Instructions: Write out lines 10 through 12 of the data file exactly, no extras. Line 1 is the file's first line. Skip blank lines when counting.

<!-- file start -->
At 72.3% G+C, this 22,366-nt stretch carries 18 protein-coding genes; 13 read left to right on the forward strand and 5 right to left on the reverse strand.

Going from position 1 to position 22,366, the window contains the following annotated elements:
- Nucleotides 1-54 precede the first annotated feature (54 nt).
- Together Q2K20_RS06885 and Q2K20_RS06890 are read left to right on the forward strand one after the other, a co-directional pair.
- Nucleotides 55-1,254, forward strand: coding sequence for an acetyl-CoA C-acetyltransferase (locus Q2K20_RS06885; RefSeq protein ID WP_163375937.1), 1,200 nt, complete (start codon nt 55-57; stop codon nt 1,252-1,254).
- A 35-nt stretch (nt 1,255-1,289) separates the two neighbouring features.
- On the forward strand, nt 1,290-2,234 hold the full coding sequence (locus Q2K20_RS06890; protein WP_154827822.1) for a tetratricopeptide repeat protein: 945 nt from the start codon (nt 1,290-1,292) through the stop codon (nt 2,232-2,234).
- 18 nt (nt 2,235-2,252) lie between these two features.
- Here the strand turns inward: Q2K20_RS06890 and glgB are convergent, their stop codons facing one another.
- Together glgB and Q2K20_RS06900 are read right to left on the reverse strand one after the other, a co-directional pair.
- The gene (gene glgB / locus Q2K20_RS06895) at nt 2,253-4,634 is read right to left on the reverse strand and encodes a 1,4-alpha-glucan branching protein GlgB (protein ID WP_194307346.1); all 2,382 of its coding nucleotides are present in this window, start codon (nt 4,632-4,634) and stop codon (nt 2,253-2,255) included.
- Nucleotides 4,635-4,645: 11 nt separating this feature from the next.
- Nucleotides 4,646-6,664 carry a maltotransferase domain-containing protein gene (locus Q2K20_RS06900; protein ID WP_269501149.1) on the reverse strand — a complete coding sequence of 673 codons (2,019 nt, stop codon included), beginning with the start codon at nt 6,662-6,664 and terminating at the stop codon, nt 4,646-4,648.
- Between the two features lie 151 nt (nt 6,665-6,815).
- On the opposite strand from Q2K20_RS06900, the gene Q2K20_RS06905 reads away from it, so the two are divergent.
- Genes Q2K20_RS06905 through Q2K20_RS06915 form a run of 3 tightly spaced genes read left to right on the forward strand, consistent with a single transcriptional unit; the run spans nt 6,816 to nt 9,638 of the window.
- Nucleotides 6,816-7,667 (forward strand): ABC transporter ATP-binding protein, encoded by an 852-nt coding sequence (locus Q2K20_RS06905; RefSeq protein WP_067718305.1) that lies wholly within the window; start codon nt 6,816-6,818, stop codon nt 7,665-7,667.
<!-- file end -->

- Together glgB and Q2K20_RS06900 are read right to left on the reverse strand one after the other, a co-directional pair.
- The gene (gene glgB / locus Q2K20_RS06895) at nt 2,253-4,634 is read right to left on the reverse strand and encodes a 1,4-alpha-glucan branching protein GlgB (protein ID WP_194307346.1); all 2,382 of its coding nucleotides are present in this window, start codon (nt 4,632-4,634) and stop codon (nt 2,253-2,255) included.
- Nucleotides 4,635-4,645: 11 nt separating this feature from the next.